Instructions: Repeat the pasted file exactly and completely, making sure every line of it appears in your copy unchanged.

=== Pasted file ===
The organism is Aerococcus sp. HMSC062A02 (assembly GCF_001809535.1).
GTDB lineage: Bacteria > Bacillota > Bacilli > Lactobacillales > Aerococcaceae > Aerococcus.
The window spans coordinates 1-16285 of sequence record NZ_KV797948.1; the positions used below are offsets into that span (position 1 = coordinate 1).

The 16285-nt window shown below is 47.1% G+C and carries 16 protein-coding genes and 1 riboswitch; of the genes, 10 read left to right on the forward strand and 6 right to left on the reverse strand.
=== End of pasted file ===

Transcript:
The organism is Aerococcus sp. HMSC062A02 (assembly GCF_001809535.1).
GTDB lineage: Bacteria > Bacillota > Bacilli > Lactobacillales > Aerococcaceae > Aerococcus.
The window spans coordinates 1-16285 of sequence record NZ_KV797948.1; the positions used below are offsets into that span (position 1 = coordinate 1).

The 16285-nt window shown below is 47.1% G+C and carries 16 protein-coding genes and 1 riboswitch; of the genes, 10 read left to right on the forward strand and 6 right to left on the reverse strand.